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Music and Media in the Arab World$
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Michael Frishkopf

Print publication date: 2010

Print ISBN-13: 9789774162930

Published to Cairo Scholarship Online: September 2011

DOI: 10.5743/cairo/9789774162930.001.0001

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Real-politics: Televised Talent Competitions and Democracy Promotion in the Middle East

Real-politics: Televised Talent Competitions and Democracy Promotion in the Middle East

Chapter:
(p.291) 15 Real-politics: Televised Talent Competitions and Democracy Promotion in the Middle East
Source:
Music and Media in the Arab World
Author(s):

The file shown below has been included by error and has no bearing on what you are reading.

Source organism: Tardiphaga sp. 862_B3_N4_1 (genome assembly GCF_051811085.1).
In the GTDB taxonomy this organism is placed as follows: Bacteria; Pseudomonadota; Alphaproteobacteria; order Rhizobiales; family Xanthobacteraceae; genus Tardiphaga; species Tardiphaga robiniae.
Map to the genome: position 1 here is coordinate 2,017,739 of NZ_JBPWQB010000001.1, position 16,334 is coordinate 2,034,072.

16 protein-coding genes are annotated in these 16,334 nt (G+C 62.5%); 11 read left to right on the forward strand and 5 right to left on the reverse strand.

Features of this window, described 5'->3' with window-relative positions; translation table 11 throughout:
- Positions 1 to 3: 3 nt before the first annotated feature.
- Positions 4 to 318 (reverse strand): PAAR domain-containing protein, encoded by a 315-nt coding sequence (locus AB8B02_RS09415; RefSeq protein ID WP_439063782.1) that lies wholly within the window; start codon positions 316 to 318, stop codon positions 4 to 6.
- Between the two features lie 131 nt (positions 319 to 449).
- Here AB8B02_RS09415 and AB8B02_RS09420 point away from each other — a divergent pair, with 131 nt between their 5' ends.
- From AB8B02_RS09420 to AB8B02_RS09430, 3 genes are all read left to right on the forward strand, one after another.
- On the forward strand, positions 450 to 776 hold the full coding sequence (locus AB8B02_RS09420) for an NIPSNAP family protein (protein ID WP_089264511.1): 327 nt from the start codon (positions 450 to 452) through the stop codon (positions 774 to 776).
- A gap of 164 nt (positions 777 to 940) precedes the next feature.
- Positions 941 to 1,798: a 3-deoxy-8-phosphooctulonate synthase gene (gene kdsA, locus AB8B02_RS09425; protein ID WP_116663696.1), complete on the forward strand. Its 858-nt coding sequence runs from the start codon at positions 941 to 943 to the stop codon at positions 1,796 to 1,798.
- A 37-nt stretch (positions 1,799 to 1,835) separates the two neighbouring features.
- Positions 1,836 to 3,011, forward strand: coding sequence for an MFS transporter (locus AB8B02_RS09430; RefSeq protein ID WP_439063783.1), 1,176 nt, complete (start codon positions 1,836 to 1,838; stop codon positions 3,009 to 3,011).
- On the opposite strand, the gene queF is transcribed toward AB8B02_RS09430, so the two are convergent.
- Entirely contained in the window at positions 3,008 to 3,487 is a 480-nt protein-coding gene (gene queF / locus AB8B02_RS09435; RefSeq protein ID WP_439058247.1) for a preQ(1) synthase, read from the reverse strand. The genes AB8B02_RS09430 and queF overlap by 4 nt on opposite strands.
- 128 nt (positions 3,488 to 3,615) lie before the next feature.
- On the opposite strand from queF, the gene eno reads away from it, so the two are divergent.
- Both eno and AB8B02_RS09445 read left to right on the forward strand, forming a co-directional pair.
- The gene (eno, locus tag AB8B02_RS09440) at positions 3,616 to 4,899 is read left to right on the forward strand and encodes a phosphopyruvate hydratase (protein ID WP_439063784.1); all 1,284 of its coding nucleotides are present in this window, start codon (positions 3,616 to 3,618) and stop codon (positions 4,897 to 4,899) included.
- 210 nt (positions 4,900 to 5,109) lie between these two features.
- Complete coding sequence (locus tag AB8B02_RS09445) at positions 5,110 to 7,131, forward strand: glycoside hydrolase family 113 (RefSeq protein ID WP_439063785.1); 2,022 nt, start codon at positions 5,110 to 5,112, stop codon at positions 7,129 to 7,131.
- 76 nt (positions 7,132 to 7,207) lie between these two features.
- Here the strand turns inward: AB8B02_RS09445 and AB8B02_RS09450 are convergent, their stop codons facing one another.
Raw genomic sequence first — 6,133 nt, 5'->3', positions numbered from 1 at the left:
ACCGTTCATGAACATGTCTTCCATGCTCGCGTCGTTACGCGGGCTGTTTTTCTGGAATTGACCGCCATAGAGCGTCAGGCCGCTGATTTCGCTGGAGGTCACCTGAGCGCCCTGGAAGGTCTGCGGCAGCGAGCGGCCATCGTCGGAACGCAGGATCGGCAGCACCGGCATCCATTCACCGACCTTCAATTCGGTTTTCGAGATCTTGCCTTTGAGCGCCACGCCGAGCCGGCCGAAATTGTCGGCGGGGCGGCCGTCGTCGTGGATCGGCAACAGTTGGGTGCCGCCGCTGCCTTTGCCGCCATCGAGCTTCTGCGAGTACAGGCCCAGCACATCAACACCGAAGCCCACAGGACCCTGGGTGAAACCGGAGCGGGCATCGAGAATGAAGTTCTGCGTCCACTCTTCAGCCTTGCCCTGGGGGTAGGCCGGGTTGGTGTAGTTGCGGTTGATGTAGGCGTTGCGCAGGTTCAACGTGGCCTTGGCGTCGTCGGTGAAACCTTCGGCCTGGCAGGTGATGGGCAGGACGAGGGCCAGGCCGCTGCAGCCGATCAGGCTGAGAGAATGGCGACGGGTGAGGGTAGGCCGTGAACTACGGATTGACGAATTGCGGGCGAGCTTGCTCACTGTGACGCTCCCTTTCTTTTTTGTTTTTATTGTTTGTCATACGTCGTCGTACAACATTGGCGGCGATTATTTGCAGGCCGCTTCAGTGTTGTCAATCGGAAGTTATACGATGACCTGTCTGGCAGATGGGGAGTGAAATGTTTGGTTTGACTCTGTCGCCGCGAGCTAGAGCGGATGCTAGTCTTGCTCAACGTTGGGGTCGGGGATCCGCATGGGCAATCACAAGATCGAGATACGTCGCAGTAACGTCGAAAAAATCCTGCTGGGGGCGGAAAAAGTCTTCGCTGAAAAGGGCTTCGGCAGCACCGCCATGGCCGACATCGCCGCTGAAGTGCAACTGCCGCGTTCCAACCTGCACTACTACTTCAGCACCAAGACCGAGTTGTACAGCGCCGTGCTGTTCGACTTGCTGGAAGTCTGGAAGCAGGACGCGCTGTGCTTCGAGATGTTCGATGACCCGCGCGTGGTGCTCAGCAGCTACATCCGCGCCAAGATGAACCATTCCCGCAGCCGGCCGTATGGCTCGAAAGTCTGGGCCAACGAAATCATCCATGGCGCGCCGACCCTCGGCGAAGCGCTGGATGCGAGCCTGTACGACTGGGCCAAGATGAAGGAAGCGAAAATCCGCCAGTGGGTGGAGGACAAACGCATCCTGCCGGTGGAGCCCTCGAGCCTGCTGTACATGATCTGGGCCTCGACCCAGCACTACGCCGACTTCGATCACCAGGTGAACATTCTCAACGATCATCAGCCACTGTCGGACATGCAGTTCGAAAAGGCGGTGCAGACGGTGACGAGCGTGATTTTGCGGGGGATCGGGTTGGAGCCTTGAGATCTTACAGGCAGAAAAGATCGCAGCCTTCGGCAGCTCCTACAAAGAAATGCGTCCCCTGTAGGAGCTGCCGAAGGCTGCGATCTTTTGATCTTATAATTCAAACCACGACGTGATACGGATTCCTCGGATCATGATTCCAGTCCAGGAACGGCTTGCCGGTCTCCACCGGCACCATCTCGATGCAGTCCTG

Michael Frishkopf

Publisher:
American University in Cairo Press
DOI:10.5743/cairo/9789774162930.003.0016

The use of televised talent competitions to steer Iraqis away from the anti-American outlook of Arab satellite channels is not so surprising, at a moment when pop culture and politics intersect in a proliferation of similar programming all over the world. This is not a new idea, but a descendant of traditions like the intensely politicized Eurovision Song Contest and various reality television formats. The reality of any talent-show politics is defined by its multivalence, the fact that it is inscribed with layered meanings in many contexts. The current wave of talent contests was catalyzed by the colossal success of a particular franchise known as Idols. Other localized series and versions of the contest followed, and as of 2008, the Idols franchise claims more than forty versions from past to present. The worldwide reach of Idols and different talent shows underscores the continuing intertwining of global politics and translational industry.

Keywords:   global politics, Idols, talent shows, talent competition, politics, pop culture, Middle East

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